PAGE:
An entrepreneur walked into John McDonald’s office in late April with an idea that could transform the process of buying and selling a home. He had drafted a chart that laid out his plan, and now he needed an app and a website to make his vision a reality.
“The problem,” said McDonald, whose new Next Studios in Fishers just launched to try to turn ideas into products and products into companies, “is that at no point did he ask any Realtors, any homebuyers, any home sellers for their input.”
“If he continues to go down the pathway of developing this service, he might be right,” he said. “Or he might be wrong. In which case, he’s going to suffer a catastrophic failure in his business model because he failed to, at the very beginning, pressure-test the idea with actual victors or victims.”
So McDonald and his colleagues will be doing that pressure-testing with the entrepreneur using design thinking, the name for a particular way of approaching problems and situations to come up with solutions or products.
They’ll start with a session to gather input from potential users about his idea. That will yield information about their target persona—here’s whom they’re after and why—and they’ll use those findings to shape the rest of the process.
From there, McDonald and company might put the entrepreneur’s home-selling plan through as many as 14 exercises to test its viability. The purpose is to figure out how best to make the product faster, better, easier, more fun—and, therefore, improve the user’s life.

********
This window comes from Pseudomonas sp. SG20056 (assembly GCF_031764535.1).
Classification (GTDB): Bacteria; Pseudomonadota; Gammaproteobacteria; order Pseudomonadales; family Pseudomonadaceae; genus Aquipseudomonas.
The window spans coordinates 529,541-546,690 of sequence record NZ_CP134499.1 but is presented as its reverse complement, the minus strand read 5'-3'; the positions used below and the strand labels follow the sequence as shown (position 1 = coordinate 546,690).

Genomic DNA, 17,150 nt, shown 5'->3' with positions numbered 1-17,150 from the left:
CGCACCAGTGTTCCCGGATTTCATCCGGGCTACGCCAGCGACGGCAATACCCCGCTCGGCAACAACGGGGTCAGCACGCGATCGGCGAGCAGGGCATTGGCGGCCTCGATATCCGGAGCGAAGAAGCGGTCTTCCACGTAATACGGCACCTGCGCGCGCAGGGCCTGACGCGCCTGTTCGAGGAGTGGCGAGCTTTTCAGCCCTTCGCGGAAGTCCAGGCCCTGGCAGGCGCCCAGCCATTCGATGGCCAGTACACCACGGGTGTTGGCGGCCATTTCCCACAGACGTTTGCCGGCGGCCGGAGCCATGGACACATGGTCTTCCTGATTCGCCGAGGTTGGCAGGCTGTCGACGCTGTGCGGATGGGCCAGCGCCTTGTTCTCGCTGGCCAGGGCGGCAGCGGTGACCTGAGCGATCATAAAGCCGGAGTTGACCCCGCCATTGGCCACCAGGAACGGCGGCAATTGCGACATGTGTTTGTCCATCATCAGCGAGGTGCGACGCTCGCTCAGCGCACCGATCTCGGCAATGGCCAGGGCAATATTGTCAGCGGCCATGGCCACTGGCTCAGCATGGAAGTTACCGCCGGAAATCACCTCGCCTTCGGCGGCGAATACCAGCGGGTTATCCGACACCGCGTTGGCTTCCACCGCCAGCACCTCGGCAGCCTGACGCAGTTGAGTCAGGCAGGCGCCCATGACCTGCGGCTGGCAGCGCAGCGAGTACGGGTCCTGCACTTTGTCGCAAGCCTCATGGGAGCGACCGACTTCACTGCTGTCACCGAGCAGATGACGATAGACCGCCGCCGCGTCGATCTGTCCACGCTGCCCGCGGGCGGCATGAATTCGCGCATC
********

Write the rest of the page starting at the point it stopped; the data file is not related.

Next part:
That’s design thinking.
“This user-centric view has always been part of what I’ve been trying to do,” said McDonald, who founded and later sold the internet-of-things firm ClearObject. “Only recently have I discovered that it had a name and a process.”
What is design thinking?
Design thinking has been around since at least the 1960s. Sometimes it’s called “human-centered” or “customer-centered” or “user-centered” design. Initially, its focus was in areas such as architecture, graphic design and industrial design, to produce physical products.
Today, said Erik Stolterman Bergqvist, professor of informatics and senior executive associate dean at Indiana University’s Luddy School of Informatics, Computing and Engineering, design thinking is used nearly everywhere. In education to design classes. In service design. Legal design. Policy design.
“In many of these areas, people have never seen themselves as designers,” said Bergqvist, who has been teaching design for 35 years and has written or edited five books on design thinking and related topics.
Designers, he said, are good at getting to the core of an issue. If someone approaches a designer and says, “We have this problem and we want you to help us,” a good designer asks, “Are you sure that’s the problem?” They think creatively, openly and they also think in terms of the outcome—what are the consumers trying to achieve?
“The whole idea with this design-thinking movement,” Bergqvist said, “is that, when you change your mindset and you start to see yourself as a designer and you start to be aware of the possible approaches and methods and techniques that designers are good at using, things happen. You will now be able to do different things and you can do it in ways that lead to new and different results.”
Practitioners of design thinking say it’s transformative.
Reuben Zielinski is co-founder of Carmel-based Redux, which developed technology to remove water from cellphones and other small electronic devices. He said the design-thinking process helps him sort through ideas in a logical way.
“By labeling it ‘design thinking,’ I use it as kind of a gut check of, ‘Are we skipping any steps here?’ If we start putting a design together and say, ‘Wait, we skipped the research part here,’ or, ‘This is taking too much effort if we haven’t proven there’s an opportunity yet,’ it allows us to back up,” he said.